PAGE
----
Type 2 diabetes is a disorder caused by a subtle combination of heritable factors and environmental and lifestyle risk factors. Also intermediary diabetes-related physiological traits such as obesity, insulin resistance and disturbed insulin secretion have been shown to be partly modulated by genetic factors. In this work package we apply state-of-the art methodology to detect genetic variation associated with type 2 diabetes (diabetes genomics discovery) and to perform detailed physiological characterization of these variants in relation to diabetes phenotype (genetic-epidemiology and genetic-physiology studies).
 
Genetic variation is explored by both next generation nucleotide sequencing of entire exomes (all coding regions) or targeted regions of interest and by large-scale genotyping array-based genotyping. Our goals are to gain a deeper understanding of the genetic architecture of type 2 diabetes, to expand our insights into diabetes pathogenesis and pathophysiology and possibly thereby derive novel drug targets for diabetes and in the longer term cause advances in clinical diabetes management and prevention.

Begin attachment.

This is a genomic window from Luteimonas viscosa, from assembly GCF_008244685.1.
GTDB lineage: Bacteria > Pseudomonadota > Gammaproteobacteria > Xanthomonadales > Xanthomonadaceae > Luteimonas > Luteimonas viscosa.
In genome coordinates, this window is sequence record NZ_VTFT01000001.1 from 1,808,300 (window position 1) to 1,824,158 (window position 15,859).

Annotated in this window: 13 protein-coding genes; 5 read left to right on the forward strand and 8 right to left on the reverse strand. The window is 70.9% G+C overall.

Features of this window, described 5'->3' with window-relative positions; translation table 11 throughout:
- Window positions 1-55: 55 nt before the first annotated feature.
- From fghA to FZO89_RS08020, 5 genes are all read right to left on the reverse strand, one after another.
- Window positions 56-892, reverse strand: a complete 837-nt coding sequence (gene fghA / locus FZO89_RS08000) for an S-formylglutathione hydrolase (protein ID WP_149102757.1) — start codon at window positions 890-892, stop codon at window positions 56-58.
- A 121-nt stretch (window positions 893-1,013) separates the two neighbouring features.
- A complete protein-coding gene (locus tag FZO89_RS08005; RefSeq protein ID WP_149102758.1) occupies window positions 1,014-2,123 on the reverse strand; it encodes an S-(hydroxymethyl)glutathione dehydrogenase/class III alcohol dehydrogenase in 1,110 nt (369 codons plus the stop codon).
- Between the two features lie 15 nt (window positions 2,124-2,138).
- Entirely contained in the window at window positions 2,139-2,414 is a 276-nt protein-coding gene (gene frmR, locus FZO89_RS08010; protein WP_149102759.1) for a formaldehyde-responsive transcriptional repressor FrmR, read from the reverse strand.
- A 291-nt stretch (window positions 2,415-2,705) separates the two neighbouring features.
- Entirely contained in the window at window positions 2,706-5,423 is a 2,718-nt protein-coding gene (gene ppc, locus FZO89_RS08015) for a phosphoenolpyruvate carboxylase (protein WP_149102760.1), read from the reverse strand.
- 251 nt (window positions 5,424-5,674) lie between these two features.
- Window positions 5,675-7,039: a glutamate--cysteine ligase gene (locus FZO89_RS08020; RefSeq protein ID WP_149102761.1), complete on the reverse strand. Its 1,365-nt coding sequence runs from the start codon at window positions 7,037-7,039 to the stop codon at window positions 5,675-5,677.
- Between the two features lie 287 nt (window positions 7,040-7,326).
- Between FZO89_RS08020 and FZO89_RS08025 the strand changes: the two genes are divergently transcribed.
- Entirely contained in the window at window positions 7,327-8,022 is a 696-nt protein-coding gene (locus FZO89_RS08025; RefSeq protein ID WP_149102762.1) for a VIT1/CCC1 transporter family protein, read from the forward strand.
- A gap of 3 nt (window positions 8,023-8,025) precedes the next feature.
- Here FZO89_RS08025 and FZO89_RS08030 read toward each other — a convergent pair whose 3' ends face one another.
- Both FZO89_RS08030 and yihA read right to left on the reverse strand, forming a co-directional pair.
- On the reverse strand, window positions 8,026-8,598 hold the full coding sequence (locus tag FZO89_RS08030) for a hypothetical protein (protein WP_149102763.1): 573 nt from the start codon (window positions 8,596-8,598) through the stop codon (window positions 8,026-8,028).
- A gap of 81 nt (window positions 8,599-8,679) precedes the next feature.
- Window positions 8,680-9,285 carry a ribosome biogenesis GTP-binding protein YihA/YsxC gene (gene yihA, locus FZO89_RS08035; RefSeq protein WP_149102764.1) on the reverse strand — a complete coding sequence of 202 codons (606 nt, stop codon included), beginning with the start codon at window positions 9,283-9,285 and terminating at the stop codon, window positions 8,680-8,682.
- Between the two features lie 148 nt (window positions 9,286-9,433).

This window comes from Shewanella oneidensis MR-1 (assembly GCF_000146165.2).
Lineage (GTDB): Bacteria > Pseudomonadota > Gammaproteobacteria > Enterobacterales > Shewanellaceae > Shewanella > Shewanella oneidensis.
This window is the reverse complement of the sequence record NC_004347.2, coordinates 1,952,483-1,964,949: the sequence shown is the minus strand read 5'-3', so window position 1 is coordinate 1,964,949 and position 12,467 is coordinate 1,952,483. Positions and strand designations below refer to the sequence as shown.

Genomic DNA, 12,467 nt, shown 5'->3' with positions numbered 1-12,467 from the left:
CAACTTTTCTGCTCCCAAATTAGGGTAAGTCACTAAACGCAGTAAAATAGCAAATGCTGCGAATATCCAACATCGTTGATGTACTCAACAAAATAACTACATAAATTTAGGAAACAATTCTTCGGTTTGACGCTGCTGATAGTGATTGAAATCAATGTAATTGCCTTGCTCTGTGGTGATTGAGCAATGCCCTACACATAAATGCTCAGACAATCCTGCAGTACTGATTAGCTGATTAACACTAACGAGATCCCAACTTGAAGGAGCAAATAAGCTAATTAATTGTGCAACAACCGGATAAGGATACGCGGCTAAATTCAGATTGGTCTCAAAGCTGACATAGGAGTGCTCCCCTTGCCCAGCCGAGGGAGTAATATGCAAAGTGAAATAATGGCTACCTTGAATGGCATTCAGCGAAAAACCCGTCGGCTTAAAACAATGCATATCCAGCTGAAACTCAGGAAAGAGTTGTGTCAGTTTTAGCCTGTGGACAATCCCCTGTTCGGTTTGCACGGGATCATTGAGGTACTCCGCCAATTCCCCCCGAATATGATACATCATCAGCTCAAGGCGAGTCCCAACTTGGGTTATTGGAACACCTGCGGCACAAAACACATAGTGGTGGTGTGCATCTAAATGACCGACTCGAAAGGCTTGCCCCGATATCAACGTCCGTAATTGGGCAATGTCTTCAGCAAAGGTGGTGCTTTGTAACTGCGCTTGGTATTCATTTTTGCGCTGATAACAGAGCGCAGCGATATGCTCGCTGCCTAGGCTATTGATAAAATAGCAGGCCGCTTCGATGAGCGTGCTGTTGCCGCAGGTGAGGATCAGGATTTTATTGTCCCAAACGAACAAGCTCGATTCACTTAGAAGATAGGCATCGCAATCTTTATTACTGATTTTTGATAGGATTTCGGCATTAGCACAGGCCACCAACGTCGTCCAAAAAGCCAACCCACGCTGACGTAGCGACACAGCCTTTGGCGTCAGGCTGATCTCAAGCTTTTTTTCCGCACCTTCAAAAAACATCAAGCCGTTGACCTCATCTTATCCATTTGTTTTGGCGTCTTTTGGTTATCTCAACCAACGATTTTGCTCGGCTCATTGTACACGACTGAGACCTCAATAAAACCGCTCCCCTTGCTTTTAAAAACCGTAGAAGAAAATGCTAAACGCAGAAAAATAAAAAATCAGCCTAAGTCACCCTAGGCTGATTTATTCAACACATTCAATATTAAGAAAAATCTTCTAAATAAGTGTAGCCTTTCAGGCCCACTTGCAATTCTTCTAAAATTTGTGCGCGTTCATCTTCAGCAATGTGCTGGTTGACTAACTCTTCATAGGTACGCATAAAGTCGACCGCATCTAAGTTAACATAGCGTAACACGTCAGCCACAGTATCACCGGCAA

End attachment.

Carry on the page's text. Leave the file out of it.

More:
AIMS
 

The overall aims of this WP are:

  • To explore genetic variation in relation to type 2 diabetes – both sporadic and familial forms
  • To characterize common, low-frequency and rare diabetes-related genomic risk elements in population-based genetic epidemiological studies to elucidate intermediate phenotypes and by targeted detailed physiological investigations in risk allele carriers and non-carriers
  • To combine diabetes-related risk variation in pathway and tissue specific analyses including gene expression studies in target tissues to assess the vulnerability of multiple risk alleles
  • To assess the clinical impact of genetic variation in relation to development of diabetes and diabetes-related complications 

CONTACT INFORMATION

Assistant Professor Niels Grarup (Principal Investigator)
Section of Metabolic Genetics
The Novo Nordisk Foundation Center for Basic Metabolic Research
Faculty of Health and Medical Sciences
University of Copenhagen
Universitetsparken 1, 1., DK-2100 Copenhagen Ø

niels.grarup@sund.ku.dk
+45 3533 7126
http://metabol.ku.dk/  

Molecular pharmacotherapy and pharmacogenetics (WP 7)